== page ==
The Politics of Breastfeeding: Assessing Risk, Dividing Labor

Signs 01/2000; 25(2). DOI: 10.1086/495446
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    ABSTRACT: In this article the authors analyze the use of "risks of formula language" versus "benefits of breastfeeding language" in breastfeeding advocacy texts. Feeding intentionality and 434 adult respondents' assessments of advocacy texts were examined at a mid-western university in the fall of 2009. No significant difference was observed between those who read text phrased in terms of "risks of formula feeding" and those who read text describing "benefits of breastfeeding" in feeding intentionality. Results supported the expectation that respondents would less favorably assess texts using risk language-respondents rated risk texts as less trustworthy, accurate, and helpful compared to benefit text. Texts were also varied in "medical" and "breastfeeding advocacy group" affiliations. Analyses revealed that texts including the medical logo were rated significantly more favorably compared to breastfeeding advocacy logo and no logo conditions. Findings suggest that use of risk language may not be an advantageous health promotion strategy, but may be counter-productive to the goals of breastfeeding advocates.
    Women & Health 06/2011; 51(4):299-320. · 1.05 Impact Factor
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    ABSTRACT: This paper is a report of a grounded theory study of woman's infant feeding experiences and decisions in the first 6 weeks after birth. Breastfeeding is considered the optimum method of infant feeding. Studies have identified numerous factors associated with infant feeding decisions. What remains unexplored are the mechanisms by which socio-demographic, biomedical and psychosocial factors influence infant feeding decisions. Research highlights the need for further investigation of the experiences and decision-making processes of both breastfeeding and formula-feeding women. A constructionist grounded theory approach to data collection and analysis was used. Data for this study were collected and analysed between 2003 and 2004. Further data, collected in a previous study in 2000, were theoretically sampled and analysed in 2005. In-depth interviews with 37 women from various socio-demographic areas in New South Wales, Australia provided data. The core category was 'deconstructing best'. 'Deconstructing best' was the infant feeding decision-making process in the first 6 weeks after birth. The process of 'deconstructing best' involved seven phases: planning, expecting, realizing, questioning, getting on with it, defending and qualifying. Four main categories -'it's really best to breastfeed', 'it's the unknown', 'it's not the only thing going on', and 'everybody's best is different'- comprised the context within which deconstructing best occurred. Woman's infant feeding decisions cannot be viewed in isolation from other post-natal experiences and needs. Infant feeding decisions will only be understood and appropriately supported when they are seen in relation to the circumstances of a woman's life, her immediate sociocultural context and individual experience.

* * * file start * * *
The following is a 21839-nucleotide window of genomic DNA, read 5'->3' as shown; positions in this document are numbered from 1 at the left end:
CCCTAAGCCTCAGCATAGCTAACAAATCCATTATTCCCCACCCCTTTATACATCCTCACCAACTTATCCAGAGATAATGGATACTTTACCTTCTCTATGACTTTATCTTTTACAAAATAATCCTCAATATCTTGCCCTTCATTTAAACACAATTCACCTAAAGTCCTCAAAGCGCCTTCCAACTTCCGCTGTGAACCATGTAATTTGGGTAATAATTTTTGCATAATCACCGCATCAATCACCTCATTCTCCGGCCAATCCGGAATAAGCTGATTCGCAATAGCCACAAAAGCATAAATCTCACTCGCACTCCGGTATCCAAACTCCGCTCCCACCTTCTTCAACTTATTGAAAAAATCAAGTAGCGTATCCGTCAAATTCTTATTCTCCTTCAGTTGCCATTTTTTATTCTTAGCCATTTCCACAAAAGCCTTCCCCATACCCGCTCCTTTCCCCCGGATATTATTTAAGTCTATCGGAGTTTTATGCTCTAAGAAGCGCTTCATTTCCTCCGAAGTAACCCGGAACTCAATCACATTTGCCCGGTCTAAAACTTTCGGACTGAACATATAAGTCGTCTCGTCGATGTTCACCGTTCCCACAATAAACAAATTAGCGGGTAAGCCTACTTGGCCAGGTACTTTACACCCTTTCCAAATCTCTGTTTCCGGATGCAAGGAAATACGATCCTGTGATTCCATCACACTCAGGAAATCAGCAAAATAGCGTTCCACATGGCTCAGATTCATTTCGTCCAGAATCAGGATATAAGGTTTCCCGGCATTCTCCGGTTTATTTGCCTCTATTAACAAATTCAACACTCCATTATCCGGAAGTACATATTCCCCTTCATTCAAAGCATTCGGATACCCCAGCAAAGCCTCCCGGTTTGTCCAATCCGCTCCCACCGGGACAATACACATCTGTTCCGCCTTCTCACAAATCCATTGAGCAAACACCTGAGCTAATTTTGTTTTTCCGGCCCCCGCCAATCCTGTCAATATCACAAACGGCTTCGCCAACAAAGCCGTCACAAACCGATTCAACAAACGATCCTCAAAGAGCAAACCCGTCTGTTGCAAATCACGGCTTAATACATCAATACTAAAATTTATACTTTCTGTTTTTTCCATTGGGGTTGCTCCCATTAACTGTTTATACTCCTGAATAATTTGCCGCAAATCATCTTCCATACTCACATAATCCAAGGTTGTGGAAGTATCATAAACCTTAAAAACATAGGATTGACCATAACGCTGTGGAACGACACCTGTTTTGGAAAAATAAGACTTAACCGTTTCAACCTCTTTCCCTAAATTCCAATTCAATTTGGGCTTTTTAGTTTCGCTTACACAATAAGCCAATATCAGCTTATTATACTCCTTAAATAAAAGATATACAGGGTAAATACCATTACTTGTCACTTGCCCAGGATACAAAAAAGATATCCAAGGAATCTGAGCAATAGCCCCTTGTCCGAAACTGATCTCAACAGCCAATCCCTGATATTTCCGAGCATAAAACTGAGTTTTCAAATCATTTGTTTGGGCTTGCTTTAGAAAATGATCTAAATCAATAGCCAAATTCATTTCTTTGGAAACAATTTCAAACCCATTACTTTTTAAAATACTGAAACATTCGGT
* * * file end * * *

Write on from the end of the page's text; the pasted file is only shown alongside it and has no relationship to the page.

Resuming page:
Journal of Advanced Nursing 02/2010; 66(2):371-80. · 1.53 Impact Factor
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    ABSTRACT: Based on studies showing health advantages for breastfeeding mothers and their infants, pediatricians and other breastfeeding advocates encourage new mothers to breastfeed their babies for at least the first six months of their infants’ lives, arguing that breast milk is best for infants, families, and society, and it is cost free. Few empirical studies, however, document how the decision to breastfeed instead of formula-feed is associated with women’s post-birth earnings. This is an important omission, given that the majority of women today work for pay, and many work in job environments incompatible with breastfeeding. Using data from the National Longitudinal Survey of Youth, our results show that mothers who breastfeed for six months or longer suffer more severe and more prolonged earnings losses than do mothers who breastfeed for shorter durations or not at all. The larger post-birth drop in earnings for long-duration breastfeeders is due to a larger reduction in labor supply. We discuss the implications of these findings for gender equality at home and at work.
    American Sociological Review 01/2012; 77(2):244-267. · 4.42 Impact Factor